There has been a growing interest in the association between nutritional factors and brain health. A new study has examined the relationship between vitamin D deficiency and cognition reports Wake Forest Baptist Medical Center on April 15, 2014. It has been known that vitamin D deficiency and cognitive impairment are common in older adults. However, there hasn't been a great deal of conclusive research into whether a relationship exists between the two.
Valerie Wilson, M.D., assistant professor of geriatrics at Wake Forest Baptist Medical Center, has said this study offers increasing evidence which suggests there is an association which exists between low vitamin D levels and cognitive decline over the course of time. This study did not establish a direct cause and effect relationship. Wilson says it would have a dramatic public health implication if vitamin D supplementation
could be shown to improve cognitive performance over time because deficiency has been found to be so common in the population.
Wilson and colleagues investigated the association between vitamin D levels and cognitive function over the course of time in older adults. Over a period of 4 years the researchers noted low vitamin D was associated with poorer cognitive performance on one of the two cognitive tests which were used. Wilson shared that she thinks it is certainly interesting that there is this association. It is her position that the next important question is whether or not supplementing vitamin D would improve cognitive function over the course of time. Wilson has also suggested further research in order to evaluate whether specific cognitive domains, such as memory versus concentration, are particularly sensitive to low vitamin D levels.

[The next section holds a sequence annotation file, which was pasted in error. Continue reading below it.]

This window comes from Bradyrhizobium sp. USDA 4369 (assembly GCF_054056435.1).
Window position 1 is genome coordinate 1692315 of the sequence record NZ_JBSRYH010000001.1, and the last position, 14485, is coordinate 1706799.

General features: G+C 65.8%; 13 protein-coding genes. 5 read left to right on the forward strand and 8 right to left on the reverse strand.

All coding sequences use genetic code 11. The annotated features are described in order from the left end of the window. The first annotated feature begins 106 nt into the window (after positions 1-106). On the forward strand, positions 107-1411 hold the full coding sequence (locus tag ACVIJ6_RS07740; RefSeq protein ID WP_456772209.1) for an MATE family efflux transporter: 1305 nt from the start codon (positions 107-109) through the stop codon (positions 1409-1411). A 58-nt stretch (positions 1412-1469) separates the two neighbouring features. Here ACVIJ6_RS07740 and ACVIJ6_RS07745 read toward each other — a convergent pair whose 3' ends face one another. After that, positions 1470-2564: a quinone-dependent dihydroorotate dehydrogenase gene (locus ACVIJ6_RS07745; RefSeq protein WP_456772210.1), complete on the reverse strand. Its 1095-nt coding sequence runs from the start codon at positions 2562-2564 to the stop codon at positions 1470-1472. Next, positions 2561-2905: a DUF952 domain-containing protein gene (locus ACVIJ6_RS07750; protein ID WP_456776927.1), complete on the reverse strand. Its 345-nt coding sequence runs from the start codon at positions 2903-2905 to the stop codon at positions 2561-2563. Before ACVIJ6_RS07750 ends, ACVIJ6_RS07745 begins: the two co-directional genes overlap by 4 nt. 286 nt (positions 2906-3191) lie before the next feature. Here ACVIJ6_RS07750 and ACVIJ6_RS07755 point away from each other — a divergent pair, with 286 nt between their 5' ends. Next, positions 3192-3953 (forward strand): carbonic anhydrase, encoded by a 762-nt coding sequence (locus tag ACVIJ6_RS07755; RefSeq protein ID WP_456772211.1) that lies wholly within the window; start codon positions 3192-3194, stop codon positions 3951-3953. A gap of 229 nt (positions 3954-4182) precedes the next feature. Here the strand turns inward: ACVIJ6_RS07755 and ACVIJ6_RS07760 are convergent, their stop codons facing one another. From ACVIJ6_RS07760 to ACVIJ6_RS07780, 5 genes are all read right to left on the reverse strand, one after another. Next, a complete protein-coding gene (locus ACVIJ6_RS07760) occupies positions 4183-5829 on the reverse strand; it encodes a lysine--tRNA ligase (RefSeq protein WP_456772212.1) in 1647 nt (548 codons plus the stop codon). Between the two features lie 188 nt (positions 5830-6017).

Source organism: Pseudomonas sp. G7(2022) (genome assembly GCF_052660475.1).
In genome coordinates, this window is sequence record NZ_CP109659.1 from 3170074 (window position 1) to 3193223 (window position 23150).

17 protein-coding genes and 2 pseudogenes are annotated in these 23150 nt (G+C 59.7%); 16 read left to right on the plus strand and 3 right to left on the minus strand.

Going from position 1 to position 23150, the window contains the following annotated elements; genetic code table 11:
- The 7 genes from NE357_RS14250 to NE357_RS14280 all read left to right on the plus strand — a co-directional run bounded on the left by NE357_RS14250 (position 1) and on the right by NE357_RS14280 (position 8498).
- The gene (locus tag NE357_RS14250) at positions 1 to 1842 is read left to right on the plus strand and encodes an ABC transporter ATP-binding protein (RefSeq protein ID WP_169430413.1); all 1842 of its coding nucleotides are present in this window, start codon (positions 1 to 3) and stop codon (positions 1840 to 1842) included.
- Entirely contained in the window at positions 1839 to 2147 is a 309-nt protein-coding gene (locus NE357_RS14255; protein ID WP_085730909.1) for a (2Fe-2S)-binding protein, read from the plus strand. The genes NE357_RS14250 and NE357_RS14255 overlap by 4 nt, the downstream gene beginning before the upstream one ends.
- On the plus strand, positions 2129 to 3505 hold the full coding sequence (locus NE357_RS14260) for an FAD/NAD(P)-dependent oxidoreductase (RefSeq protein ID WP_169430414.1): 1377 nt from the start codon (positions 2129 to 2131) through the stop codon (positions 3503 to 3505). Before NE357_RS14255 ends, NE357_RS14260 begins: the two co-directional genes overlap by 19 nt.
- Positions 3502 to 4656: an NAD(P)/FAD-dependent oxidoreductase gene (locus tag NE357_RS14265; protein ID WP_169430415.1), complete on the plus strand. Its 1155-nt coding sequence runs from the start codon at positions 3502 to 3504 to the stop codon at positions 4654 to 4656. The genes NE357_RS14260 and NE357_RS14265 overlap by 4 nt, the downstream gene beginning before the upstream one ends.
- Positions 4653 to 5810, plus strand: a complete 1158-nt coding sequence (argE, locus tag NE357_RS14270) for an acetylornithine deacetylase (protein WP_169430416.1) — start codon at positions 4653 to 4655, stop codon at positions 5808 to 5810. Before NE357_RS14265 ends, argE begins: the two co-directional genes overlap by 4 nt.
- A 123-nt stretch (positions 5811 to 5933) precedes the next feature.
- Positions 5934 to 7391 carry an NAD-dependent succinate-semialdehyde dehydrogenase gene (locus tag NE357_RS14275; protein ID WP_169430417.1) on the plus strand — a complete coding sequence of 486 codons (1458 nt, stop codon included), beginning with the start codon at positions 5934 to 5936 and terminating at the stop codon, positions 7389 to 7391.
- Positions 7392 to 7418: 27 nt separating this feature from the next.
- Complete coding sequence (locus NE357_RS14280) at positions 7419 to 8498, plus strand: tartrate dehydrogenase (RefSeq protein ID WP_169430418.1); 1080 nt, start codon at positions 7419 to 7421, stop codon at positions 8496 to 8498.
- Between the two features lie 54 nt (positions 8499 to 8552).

This study has been published by the Journal of the American Geriatrics Society. It was concluded low vitamin D levels were associated with poorer global cognitive function and greater decline over time according to the a modified mini mental status examination. It is suggested that intervention trials are now necessary to determine whether vitamin D supplementation can lessen cognitive decline. If this can be shown there would be anticipated to be a significant lowering of cognitive decline in the elderly with vitamin D supplementation.